Monday, June 10, 2013

Take Intelligent Risks

In my line of work as a Financial Advisor for Morgan Stanley, risk management is just as important as establishing return objectives. Reid Hoffman and Ben Casnocha explain how we tend to associate risk "with things like losing money in the stock market or riding a motorcycle without a helmet" (do you know it's legal to ride a motorcycle without a helmet in Hawaii?). But risk encompasses every aspect of our lives. Risk has played a major role in my career as well as my personal life and even my son's life. 

As my son, Daniel, prepares to embark on his last year in high school, his college decision is fraught with risk. Daniel has a strong interest in graphic design, but he's struggling with the choice between attending a traditional four-year university or an art school. Obviously, attending a traditional four-year college will give him more options in case he decides not to major in graphic design, but the graphic design program at an art school will most likely offer more of the type of classes he's interested in taking.  

Daniel tends to be a good test taker and scored over 2100 on the SAT, including a perfect score of 800 on the Critical Reading section of the test. Unfortunately, his high school GPA is 3.40, which means he probably won't gain admission to any of the University of California schools. After many hours of exhaustive research, I created a list of five schools that might be a good fit for him:

  1. Chapman University
  2. University of the Pacific
  3. California Polytechnic State University, San Luis Obispo
  4. California Polytechnic State University, Pomona
  5. Chico State University
Daniel also wants to add Whitman College and Willamette University to my list. 

Daniel prefers to attend a small school. That is why Chapman University, University of the Pacific, Whitman College and Willamette University appeal to him. Unfortunately, these schools are very expensive with tuition in the $36,000 to $40,000 range. The other schools on his list are public schools so the tuition is reasonably affordable (in the $6,000 to $8,000 range), but they are fairly large schools with a student population ranging from 15,000 to 25,000 students. Choosing the right college will involve taking intelligent risks for Daniel. If he decides to attend a small private school, he will be burdened with a hefty student loan (unless he receives a generous scholarship). Will attending a pricy, private college pay off in terms of helping him land a job as a graphic designer when he graduates? If he attends a public university in California, will he feel "lost" in a large student environment? These are not easy questions to answer.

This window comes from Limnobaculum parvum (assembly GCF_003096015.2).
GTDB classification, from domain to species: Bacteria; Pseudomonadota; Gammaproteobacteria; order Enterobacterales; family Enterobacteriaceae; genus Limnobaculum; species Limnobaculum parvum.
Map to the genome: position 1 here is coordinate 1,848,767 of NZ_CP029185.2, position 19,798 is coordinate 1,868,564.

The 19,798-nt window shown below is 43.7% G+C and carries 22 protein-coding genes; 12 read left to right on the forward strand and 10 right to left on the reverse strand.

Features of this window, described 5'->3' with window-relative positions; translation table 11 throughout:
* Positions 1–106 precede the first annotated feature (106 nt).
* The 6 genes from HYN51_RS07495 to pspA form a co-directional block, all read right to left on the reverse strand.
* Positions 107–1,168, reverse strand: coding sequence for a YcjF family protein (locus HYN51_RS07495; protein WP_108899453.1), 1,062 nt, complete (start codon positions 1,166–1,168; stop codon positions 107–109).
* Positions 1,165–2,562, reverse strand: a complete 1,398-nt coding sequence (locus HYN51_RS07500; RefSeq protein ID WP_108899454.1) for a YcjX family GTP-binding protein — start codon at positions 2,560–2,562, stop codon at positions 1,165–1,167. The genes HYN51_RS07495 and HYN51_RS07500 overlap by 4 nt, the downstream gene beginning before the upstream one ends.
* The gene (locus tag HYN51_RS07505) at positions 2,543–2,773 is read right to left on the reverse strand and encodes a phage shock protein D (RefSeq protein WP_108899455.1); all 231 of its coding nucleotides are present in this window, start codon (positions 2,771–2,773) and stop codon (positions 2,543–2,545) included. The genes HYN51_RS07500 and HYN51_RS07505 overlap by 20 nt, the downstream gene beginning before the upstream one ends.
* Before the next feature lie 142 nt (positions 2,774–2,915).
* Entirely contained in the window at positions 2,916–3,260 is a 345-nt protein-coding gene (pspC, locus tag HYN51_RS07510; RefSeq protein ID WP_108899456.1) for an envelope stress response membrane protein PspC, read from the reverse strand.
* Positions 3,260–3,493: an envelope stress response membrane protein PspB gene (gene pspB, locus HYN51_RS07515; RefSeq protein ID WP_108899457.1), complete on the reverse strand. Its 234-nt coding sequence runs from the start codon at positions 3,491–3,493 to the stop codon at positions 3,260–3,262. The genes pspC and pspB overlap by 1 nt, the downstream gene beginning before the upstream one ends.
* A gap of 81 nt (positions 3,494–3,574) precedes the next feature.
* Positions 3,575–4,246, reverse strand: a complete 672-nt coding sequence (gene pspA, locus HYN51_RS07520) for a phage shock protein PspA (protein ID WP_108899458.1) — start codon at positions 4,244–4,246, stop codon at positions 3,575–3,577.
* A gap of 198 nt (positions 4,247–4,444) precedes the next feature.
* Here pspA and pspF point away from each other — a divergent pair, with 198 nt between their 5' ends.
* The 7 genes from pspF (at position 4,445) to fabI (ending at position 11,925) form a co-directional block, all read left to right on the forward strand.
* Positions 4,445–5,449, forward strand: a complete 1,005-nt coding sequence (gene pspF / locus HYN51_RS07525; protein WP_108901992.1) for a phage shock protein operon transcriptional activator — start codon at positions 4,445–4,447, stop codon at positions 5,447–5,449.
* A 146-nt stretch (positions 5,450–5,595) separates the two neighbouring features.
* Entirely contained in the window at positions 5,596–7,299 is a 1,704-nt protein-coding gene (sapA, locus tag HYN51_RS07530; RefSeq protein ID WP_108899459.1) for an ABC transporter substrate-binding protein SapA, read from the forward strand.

I'm glad Daniel is not graduating from college this year. I hope the job market for college graduates improves by 2018. My heart goes out to the 2013 class of college graduates. According to a study conducted by the Center for College Affordability and Productivity, "about 48 percent of employed U.S. college graduates are in jobs that the Bureau of Labor Statistics (BLS) suggests requires less than a four-year college education. Eleven percent of employed college graduates are in occupations requiring more than a high-school diploma but less than a bachelor’s, and 37 percent are in occupations requiring no more than a high-school diploma." The competition for jobs is particularly fierce because there are so many highly-qualified applicants, but only a few good job opportunities. If you have talents in math or science, you can choose a more established route to success such as pursuing a career opportunity in one of the STEM (science, technology, engineering, and medicine) professions. But if you didn't major in one of the STEM disciplines and are willing to intelligently take on risk, you may discover opportunities others miss.

In the visual summary of the book, The Start-Up of You: Adapt to the Future, Invest in Yourself, and Transform Your Career, Reid Hoffman and Ben Casnocha wrote, "Every possible career move contains risk. If you don't have to seriously think about the risk involved in a career opportunity, it's probably not the breakout opportunity you're looking for." Here are some of my favorite tips from Hoffman and Casnocha on how to think about the risks associated with opportunities:

  • If you can tolerate the WORST-CASE OUTCOME, be open to it.
  • If the worst-case outcome means death, homelessness, or being permanently unemployed, AVOID IT.
  • DON'T CONFLATE UNCERTAINTY WITH RISK. There will always be unknowns. This doesn't mean it's risky.